Across the nation, union membership is rapidly declining as more and more workers conclude that unions have lost their way.
Once advocates for legitimately constructive reforms like improved working conditions and child labor laws, today ideologically driven unions have turned into little more than political entities, stuffing the coffers of politicians and union bosses at the expense of the workers they are supposed to represent.
Unions are unique in that — unlike corporate PACs and other political organizations — they forcibly remove union dues from the paychecks of their members, the vast majority of whom are middle-class workers. And public sector labor unions often siphon their dues out of workers pockets at taxpayers' expense.
So what are these dues being used for? Political campaign contributions and spending.
In 2012, unions contributed more than $700 million into politics — an enormous increase over the past twenty years — while their membership plummeted to just 11 percent of workers nationwide, a significant decline over the same time period.
Political spending isn't the only place middle class workers' dues are going. A large chunk of those union dues forcibly extracted from union members' paychecks is also padding the pockets of well-paid union executives. The Franklin Center for Government and Public Integrity reported that 472 union bosses made over $250,000 in 2013. The top one hundred bosses took home over $52 million. Meanwhile, many of the same bosses constantly rail against the so-called "one percent," claiming that they stand in solidarity with working class.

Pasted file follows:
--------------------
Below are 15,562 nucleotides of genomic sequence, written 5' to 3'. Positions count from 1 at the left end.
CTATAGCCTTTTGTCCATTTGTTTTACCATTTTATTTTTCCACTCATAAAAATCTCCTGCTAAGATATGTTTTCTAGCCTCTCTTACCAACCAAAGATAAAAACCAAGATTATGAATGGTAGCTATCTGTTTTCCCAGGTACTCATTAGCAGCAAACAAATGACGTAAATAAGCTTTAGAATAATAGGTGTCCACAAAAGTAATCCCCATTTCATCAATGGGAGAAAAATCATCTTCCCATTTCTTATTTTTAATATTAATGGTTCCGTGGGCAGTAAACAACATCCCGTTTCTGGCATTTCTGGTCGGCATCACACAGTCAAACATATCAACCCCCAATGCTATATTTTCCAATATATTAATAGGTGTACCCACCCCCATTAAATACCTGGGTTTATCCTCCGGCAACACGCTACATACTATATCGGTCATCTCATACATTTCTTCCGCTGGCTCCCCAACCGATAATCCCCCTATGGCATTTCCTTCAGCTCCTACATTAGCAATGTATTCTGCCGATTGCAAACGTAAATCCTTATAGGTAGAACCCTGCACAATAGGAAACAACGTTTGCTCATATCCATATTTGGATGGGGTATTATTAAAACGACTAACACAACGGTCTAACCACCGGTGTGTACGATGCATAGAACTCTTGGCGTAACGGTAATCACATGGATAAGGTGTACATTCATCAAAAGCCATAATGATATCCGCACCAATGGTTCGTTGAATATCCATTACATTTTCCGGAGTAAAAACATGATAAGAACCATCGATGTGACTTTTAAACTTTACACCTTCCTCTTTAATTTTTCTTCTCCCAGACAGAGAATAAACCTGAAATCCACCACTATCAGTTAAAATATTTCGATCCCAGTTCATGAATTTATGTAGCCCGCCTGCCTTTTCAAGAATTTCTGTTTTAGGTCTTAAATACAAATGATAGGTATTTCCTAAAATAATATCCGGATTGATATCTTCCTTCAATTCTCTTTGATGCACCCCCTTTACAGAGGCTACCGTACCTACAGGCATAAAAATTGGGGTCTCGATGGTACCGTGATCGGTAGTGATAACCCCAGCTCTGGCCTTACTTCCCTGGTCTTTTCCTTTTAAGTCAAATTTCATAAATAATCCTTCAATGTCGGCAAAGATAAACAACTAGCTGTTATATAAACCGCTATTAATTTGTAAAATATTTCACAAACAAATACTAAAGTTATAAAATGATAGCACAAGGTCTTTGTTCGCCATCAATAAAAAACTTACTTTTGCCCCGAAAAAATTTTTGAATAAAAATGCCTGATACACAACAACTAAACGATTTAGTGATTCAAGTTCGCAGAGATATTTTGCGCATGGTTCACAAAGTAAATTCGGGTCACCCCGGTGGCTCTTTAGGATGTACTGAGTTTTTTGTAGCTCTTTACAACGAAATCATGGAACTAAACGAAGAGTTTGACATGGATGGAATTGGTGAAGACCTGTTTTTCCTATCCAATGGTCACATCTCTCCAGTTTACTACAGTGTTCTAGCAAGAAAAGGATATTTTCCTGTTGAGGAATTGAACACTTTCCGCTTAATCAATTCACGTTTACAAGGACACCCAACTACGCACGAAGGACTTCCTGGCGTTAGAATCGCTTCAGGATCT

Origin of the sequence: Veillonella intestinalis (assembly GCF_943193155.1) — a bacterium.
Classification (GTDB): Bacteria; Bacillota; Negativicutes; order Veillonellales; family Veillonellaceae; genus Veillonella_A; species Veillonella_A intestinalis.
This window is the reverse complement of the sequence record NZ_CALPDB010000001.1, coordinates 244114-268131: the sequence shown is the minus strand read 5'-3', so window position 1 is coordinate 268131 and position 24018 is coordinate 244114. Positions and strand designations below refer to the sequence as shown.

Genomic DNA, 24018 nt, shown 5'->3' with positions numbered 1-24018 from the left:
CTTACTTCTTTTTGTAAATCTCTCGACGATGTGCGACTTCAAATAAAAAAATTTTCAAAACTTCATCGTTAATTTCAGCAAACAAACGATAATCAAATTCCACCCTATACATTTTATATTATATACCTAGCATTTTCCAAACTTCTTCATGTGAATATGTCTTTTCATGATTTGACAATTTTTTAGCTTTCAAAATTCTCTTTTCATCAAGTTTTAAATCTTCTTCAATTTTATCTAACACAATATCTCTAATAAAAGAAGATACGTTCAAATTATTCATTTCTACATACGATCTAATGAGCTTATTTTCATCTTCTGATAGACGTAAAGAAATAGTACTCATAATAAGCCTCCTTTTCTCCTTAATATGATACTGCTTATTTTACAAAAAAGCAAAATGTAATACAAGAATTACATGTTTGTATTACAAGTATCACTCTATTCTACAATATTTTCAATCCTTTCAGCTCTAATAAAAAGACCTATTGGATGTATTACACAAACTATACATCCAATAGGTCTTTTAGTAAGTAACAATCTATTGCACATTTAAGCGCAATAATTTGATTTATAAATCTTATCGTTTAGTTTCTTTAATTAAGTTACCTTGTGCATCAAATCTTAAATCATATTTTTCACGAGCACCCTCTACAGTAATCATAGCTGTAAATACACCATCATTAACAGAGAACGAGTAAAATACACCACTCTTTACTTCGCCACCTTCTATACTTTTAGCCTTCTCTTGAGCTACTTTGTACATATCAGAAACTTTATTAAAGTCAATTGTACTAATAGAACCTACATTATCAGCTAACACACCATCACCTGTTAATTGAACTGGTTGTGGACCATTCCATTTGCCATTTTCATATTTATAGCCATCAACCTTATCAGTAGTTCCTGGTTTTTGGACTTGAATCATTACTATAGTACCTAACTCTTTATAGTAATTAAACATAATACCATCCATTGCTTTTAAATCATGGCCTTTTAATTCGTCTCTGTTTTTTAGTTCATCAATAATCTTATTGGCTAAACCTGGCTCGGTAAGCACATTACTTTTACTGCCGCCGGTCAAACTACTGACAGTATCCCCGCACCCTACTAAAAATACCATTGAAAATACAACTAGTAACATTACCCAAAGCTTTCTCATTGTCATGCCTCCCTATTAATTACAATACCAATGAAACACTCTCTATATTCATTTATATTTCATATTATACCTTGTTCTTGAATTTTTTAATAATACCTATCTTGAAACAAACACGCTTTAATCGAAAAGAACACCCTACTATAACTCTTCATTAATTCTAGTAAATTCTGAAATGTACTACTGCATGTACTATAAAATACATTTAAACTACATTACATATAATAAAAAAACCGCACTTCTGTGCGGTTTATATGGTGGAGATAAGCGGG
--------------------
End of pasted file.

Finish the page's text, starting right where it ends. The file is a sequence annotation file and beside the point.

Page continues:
In 2014, unions are expected to spend millions of dollars in PA to ensure they maintain their stronghold on the political process. Efforts in the legislature to stop the use of public funds to collect public sector union political dues has stalled even while 81% of Pennsylvanians say they believe union membership should be a choice, not a requirement of employment.
Legislative efforts to reform our property tax system, expand school choice or stop the public pension train wreck, that will undermine our local and state budgets, have failed to advance as public sector unions argue for more of the same.
The irony is clearly not lost on most Americans, as unions' popularity and membership have dwindled. The bureau of labor statistics notes that union membership declined in PA in 2013, following a downward trend seen nationally.
Sadly, without reform in PA, union political spending will continue to increase even as their membership base shrinks, and labor bosses will ask more and more from fewer and fewer workers, who are getting less and less out of their union.
But thankfully, Americans are standing up to union special interests. Policies that expand school choice, increase worker freedoms, reform state public pension programs and other labor reform laws are being passed across the country.
Passing paycheck protection, and limiting the ability of public sector unions to collect political contributions using public funds and from workers who disagree with them, is the first step to enacting better fiscal policies that ensure freedom and prosperity for every Pennsylvanian.
I'm Beth Anne Mumford with Americans for Prosperity PA.
Learn more about Americans for Prosperity PA on our website www.americansforprosperity.org/pennsylvania.
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This commentary was adapted from one originally presented by Americans for Prosperity.